One hundred years ago in New York City, nearly 90,000 people came to see the future of art. The 1913 Armory Show gave America its first look at what avant-garde artists in Europe were doing. Today these artists are in major museums around the world, but in 1913, they were mostly unknown in America.
Cynthia Rylant is a renowned author who has written for all age groups and been honored with both Caldecott and Newbery prizes for her work.
Her latest book, God Got a Dog, is a collection of poems that only took her one day to write.
"One poem ... just came out of the blue, and I sat down and I wrote it. And then after I finished writing it, I got an idea for another God poem, and so I wrote that one. And so it started in the morning and then by the end of the day, I was finished writing the book," she tells All Things Considered host Arun Rath.
Joe Sacco is a cartoonist, graphic novelist and journalist; he's best-known for his dispatches from today's regions of conflict, like the Middle East and Bosnia, in cartoon form. But for his latest book, The Great War, Sacco turns his eye on history. He's recreated of one of the worst battles of World War I, the first day of the Battle of the Somme, from its hopeful beginning to its brutal end.
On-air challenge: Every answer is the name of a state capital, to be identified from its anagram. For example, given "banally" minus the letter L, the answer would be "Albany."
Last week's challenge from the Emmy-winning TV comedy writer Mike Reiss: A famous actress and a famous director share the same last name, although they are unrelated. The first name of one of these is a classic musical. The first name of the other is an anagram of a classic musical. Who are they?
Hong Ying's autobiography, Daughter of the River, is doubly astonishing. First, it's an account of the Cultural Revolution that's not written by an intellectual. There's a certain genre of Chinese memoir that looks at upheaval under Mao through an elite lens, and I have to admit, I've been growing tired of those books. But Hong Ying comes from a very different background indeed.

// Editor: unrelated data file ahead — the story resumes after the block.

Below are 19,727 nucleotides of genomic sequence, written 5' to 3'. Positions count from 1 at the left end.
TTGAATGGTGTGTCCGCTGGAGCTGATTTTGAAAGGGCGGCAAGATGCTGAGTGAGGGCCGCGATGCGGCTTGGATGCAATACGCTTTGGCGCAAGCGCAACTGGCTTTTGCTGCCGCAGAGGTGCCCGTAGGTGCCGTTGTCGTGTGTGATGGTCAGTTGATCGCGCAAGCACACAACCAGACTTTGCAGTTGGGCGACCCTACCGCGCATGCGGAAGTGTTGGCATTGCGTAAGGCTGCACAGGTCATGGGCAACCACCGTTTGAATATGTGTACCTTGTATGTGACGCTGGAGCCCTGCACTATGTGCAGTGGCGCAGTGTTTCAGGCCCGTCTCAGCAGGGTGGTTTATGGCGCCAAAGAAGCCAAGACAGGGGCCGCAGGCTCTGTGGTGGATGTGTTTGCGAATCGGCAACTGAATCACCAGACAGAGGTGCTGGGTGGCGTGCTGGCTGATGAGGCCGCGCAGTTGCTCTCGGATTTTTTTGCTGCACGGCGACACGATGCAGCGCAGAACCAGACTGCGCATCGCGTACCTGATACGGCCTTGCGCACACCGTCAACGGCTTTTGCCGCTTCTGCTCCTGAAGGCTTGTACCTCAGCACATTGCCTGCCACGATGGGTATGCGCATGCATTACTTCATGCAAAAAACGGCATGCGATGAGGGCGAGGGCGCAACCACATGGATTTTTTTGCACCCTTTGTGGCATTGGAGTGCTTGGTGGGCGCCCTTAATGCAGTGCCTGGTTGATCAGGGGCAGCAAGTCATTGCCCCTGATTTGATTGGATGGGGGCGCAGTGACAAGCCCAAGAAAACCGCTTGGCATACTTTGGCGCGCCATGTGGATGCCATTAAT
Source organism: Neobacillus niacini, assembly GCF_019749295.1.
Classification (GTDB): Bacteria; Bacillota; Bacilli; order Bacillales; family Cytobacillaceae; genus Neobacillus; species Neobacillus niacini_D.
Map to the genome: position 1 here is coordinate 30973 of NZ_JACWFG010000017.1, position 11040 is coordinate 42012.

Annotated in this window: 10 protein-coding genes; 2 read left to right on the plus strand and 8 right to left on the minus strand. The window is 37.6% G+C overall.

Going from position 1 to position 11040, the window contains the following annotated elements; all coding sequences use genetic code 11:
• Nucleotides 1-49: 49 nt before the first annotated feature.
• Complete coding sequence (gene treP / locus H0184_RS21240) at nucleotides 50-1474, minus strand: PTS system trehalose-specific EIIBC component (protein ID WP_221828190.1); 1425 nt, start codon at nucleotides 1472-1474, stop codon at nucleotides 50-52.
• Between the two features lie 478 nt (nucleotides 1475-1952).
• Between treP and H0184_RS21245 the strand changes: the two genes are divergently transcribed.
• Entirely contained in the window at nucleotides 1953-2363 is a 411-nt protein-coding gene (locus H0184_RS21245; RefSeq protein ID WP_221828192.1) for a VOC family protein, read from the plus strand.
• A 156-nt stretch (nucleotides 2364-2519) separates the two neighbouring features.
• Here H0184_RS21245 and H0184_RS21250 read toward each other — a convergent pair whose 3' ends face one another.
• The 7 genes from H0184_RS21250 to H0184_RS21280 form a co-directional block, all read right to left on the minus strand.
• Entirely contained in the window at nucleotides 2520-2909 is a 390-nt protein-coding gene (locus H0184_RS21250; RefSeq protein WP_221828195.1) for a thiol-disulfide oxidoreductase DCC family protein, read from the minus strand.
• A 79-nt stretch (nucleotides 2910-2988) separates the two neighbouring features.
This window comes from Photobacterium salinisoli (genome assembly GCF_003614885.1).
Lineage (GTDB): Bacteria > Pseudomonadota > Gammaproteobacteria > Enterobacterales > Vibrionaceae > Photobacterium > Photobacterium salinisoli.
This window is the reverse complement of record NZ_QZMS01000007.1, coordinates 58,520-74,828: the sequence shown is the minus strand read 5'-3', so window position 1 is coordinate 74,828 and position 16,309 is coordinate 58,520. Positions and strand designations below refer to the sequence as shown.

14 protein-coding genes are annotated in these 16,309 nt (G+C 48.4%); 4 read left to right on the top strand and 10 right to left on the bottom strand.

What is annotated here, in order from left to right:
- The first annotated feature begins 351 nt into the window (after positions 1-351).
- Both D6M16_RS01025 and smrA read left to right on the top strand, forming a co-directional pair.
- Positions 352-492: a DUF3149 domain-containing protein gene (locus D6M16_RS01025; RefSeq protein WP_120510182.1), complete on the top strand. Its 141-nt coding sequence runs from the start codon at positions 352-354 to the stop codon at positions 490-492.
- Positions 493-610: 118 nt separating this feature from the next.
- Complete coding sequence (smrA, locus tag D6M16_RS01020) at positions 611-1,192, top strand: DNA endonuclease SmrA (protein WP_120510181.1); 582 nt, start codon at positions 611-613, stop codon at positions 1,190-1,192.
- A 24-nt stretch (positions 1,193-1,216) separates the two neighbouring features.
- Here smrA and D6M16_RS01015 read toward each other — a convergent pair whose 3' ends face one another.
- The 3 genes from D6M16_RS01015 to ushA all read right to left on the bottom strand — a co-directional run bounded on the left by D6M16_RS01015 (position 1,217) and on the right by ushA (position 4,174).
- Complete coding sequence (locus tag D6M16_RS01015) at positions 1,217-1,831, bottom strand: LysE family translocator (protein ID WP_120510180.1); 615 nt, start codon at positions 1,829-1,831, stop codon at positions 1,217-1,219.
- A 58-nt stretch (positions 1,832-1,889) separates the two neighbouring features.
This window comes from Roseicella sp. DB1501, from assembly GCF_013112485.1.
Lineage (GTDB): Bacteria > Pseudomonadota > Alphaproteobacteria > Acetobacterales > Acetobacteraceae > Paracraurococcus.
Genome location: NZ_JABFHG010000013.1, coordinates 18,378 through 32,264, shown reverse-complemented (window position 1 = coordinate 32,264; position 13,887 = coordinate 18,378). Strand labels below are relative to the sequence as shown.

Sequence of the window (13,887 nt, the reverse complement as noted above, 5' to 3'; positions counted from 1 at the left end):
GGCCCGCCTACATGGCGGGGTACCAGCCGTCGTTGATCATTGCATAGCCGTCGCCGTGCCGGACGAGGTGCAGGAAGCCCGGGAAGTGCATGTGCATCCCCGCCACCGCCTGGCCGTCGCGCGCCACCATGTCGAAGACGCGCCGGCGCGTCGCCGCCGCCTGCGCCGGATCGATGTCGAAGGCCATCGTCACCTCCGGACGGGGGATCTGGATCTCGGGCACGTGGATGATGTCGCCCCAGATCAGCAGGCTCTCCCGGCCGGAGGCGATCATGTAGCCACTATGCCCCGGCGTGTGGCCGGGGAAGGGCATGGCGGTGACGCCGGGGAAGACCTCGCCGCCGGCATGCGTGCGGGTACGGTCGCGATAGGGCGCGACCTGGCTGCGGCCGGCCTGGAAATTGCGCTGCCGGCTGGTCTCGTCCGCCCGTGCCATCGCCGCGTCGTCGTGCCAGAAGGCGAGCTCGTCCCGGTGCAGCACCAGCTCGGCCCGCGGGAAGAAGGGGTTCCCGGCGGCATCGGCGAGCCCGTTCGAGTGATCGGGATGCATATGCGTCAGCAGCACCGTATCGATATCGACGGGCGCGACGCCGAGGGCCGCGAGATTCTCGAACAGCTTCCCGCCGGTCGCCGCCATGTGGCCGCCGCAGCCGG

This season, New York audiences have seen wildly different interpretations of Shakespeare plays. They've seen the Romeo of Orlando Bloom make his first entrance on a motorcycle; they've seen a production of Julius Caesar set in a women's prison.
Now the London-based company from Shakespeare's Globe Theatre has landed on Broadway with what seems like the most radical concept of them all: plays staged in a style Shakespeare would've recognized, with all-male casts, period costumes and live music.
President George W. Bush and Vice President Dick Cheney left office on Jan. 20, 2009, ending a consequential — and controversial — administration. The Sept. 11, 2001, terrorist attacks, the U.S. invasions of Afghanistan and Iraq, and Hurricane Katrina were just some of the major events that challenged the administration.
Peter Baker, Chief White House Correspondent for The New York Times, covered those events in real time. But he's now taken a second look at the administration and the relationship at its heart.
From that very first time we're first scolded for putting our elbows on the table at great-aunt Millie's house, we're inducted into the world of manners. After that, it's a lifetime of "pleases" and "thank yous," and chewing with our mouths closed.
But where did all of this civility come from? We can't give all the credit (or blame) to the English, but the average Brit says "sorry" eight times per day, so it's a pretty good place to start.
You might know Gertrude Stein from that college class where you studied her experimental fiction, or maybe you remember her as the host of salons for famous 20th-century artists like Henri Matisse, Pablo Picasso and Ernest Hemingway.
This is WEEKEND EDITION from NPR News. I'm Don Gonyea. Whether or not you're a fan of rock and roll, you've surely heard at least one of the hits by Queen. The British band dominated the airwaves in the '70s and '80s and now their music is rocking the world again, this time in a jukebox musical called "We Will Rock You."
The show has been running in London for a dozen years but now an Americanized version is touring the United States and Canada. NPR's Allison Keyes was at the opening show in Baltimore.